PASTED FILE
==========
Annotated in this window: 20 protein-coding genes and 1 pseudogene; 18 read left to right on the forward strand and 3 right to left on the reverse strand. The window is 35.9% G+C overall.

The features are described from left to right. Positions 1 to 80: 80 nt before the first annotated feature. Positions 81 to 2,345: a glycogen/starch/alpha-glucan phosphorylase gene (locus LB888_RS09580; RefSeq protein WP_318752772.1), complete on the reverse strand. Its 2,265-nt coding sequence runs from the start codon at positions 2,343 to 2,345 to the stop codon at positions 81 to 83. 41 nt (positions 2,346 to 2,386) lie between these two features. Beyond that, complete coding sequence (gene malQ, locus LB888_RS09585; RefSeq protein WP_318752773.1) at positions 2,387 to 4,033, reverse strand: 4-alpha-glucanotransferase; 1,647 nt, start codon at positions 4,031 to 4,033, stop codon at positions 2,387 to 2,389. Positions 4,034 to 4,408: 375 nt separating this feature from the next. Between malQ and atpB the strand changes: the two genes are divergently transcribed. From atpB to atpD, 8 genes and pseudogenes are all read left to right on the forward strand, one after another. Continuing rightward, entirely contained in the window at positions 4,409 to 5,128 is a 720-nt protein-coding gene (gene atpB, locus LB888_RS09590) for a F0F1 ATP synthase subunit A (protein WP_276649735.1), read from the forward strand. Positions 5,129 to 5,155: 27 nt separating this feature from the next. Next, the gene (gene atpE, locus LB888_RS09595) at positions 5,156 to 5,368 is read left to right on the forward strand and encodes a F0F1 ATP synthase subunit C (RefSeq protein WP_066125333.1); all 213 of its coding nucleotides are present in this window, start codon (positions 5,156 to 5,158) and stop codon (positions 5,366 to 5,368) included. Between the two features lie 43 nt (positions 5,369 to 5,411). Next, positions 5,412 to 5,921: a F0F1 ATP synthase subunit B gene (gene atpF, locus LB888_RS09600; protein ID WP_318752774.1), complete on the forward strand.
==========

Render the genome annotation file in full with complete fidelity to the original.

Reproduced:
Annotated in this window: 20 protein-coding genes and 1 pseudogene; 18 read left to right on the forward strand and 3 right to left on the reverse strand. The window is 35.9% G+C overall.

The features are described from left to right. Positions 1 to 80: 80 nt before the first annotated feature. Positions 81 to 2,345: a glycogen/starch/alpha-glucan phosphorylase gene (locus LB888_RS09580; RefSeq protein WP_318752772.1), complete on the reverse strand. Its 2,265-nt coding sequence runs from the start codon at positions 2,343 to 2,345 to the stop codon at positions 81 to 83. 41 nt (positions 2,346 to 2,386) lie between these two features. Beyond that, complete coding sequence (gene malQ, locus LB888_RS09585; RefSeq protein WP_318752773.1) at positions 2,387 to 4,033, reverse strand: 4-alpha-glucanotransferase; 1,647 nt, start codon at positions 4,031 to 4,033, stop codon at positions 2,387 to 2,389. Positions 4,034 to 4,408: 375 nt separating this feature from the next. Between malQ and atpB the strand changes: the two genes are divergently transcribed. From atpB to atpD, 8 genes and pseudogenes are all read left to right on the forward strand, one after another. Continuing rightward, entirely contained in the window at positions 4,409 to 5,128 is a 720-nt protein-coding gene (gene atpB, locus LB888_RS09590) for a F0F1 ATP synthase subunit A (protein WP_276649735.1), read from the forward strand. Positions 5,129 to 5,155: 27 nt separating this feature from the next. Next, the gene (gene atpE, locus LB888_RS09595) at positions 5,156 to 5,368 is read left to right on the forward strand and encodes a F0F1 ATP synthase subunit C (RefSeq protein WP_066125333.1); all 213 of its coding nucleotides are present in this window, start codon (positions 5,156 to 5,158) and stop codon (positions 5,366 to 5,368) included. Between the two features lie 43 nt (positions 5,369 to 5,411). Next, positions 5,412 to 5,921: a F0F1 ATP synthase subunit B gene (gene atpF, locus LB888_RS09600; protein ID WP_318752774.1), complete on the forward strand.